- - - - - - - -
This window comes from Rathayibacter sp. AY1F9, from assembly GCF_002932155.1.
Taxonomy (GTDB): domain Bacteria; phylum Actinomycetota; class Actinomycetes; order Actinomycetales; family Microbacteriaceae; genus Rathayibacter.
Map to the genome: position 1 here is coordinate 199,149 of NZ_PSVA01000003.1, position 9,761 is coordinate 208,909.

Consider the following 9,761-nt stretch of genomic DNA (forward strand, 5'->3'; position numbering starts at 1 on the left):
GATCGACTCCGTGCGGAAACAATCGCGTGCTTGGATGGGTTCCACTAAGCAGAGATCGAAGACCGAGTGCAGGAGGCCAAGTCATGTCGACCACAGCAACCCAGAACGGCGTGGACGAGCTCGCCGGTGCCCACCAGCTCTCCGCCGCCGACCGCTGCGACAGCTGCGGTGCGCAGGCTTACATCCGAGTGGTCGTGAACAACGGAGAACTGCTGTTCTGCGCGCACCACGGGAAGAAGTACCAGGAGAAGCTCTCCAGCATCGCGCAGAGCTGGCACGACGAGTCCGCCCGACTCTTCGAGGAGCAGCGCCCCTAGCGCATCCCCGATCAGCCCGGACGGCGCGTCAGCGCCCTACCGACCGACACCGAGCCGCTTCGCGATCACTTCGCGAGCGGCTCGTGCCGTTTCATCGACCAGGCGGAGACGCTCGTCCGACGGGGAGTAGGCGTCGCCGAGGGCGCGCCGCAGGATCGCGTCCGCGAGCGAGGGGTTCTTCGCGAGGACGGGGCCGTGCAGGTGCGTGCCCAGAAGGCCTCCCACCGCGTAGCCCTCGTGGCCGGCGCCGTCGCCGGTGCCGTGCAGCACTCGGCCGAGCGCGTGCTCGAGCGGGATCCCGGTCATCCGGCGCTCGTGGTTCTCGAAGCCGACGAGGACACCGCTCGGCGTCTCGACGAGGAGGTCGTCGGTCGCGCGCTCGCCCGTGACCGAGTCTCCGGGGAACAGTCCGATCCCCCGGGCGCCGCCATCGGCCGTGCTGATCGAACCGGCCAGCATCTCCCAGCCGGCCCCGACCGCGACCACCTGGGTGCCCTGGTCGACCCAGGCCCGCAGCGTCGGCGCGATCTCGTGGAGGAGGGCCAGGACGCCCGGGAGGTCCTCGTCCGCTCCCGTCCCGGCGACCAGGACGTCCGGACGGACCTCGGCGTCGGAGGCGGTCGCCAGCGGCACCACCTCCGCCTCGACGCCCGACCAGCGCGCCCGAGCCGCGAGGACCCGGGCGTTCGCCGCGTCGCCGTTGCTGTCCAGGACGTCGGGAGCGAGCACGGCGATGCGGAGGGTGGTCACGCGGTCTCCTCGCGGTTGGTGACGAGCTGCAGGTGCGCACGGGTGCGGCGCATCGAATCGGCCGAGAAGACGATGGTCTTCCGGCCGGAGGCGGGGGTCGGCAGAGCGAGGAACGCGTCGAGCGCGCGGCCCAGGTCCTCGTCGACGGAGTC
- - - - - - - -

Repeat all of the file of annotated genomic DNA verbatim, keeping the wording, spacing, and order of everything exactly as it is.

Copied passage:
This window comes from Rathayibacter sp. AY1F9, from assembly GCF_002932155.1.
Taxonomy (GTDB): domain Bacteria; phylum Actinomycetota; class Actinomycetes; order Actinomycetales; family Microbacteriaceae; genus Rathayibacter.
Map to the genome: position 1 here is coordinate 199,149 of NZ_PSVA01000003.1, position 9,761 is coordinate 208,909.

Consider the following 9,761-nt stretch of genomic DNA (forward strand, 5'->3'; position numbering starts at 1 on the left):
GATCGACTCCGTGCGGAAACAATCGCGTGCTTGGATGGGTTCCACTAAGCAGAGATCGAAGACCGAGTGCAGGAGGCCAAGTCATGTCGACCACAGCAACCCAGAACGGCGTGGACGAGCTCGCCGGTGCCCACCAGCTCTCCGCCGCCGACCGCTGCGACAGCTGCGGTGCGCAGGCTTACATCCGAGTGGTCGTGAACAACGGAGAACTGCTGTTCTGCGCGCACCACGGGAAGAAGTACCAGGAGAAGCTCTCCAGCATCGCGCAGAGCTGGCACGACGAGTCCGCCCGACTCTTCGAGGAGCAGCGCCCCTAGCGCATCCCCGATCAGCCCGGACGGCGCGTCAGCGCCCTACCGACCGACACCGAGCCGCTTCGCGATCACTTCGCGAGCGGCTCGTGCCGTTTCATCGACCAGGCGGAGACGCTCGTCCGACGGGGAGTAGGCGTCGCCGAGGGCGCGCCGCAGGATCGCGTCCGCGAGCGAGGGGTTCTTCGCGAGGACGGGGCCGTGCAGGTGCGTGCCCAGAAGGCCTCCCACCGCGTAGCCCTCGTGGCCGGCGCCGTCGCCGGTGCCGTGCAGCACTCGGCCGAGCGCGTGCTCGAGCGGGATCCCGGTCATCCGGCGCTCGTGGTTCTCGAAGCCGACGAGGACACCGCTCGGCGTCTCGACGAGGAGGTCGTCGGTCGCGCGCTCGCCCGTGACCGAGTCTCCGGGGAACAGTCCGATCCCCCGGGCGCCGCCATCGGCCGTGCTGATCGAACCGGCCAGCATCTCCCAGCCGGCCCCGACCGCGACCACCTGGGTGCCCTGGTCGACCCAGGCCCGCAGCGTCGGCGCGATCTCGTGGAGGAGGGCCAGGACGCCCGGGAGGTCCTCGTCCGCTCCCGTCCCGGCGACCAGGACGTCCGGACGGACCTCGGCGTCGGAGGCGGTCGCCAGCGGCACCACCTCCGCCTCGACGCCCGACCAGCGCGCCCGAGCCGCGAGGACCCGGGCGTTCGCCGCGTCGCCGTTGCTGTCCAGGACGTCGGGAGCGAGCACGGCGATGCGGAGGGTGGTCACGCGGTCTCCTCGCGGTTGGTGACGAGCTGCAGGTGCGCACGGGTGCGGCGCATCGAATCGGCCGAGAAGACGATGGTCTTCCGGCCGGAGGCGGGGGTCGGCAGAGCGAGGAACGCGTCGAGCGCGCGGCCCAGGTCCTCGTCGACGGAGTC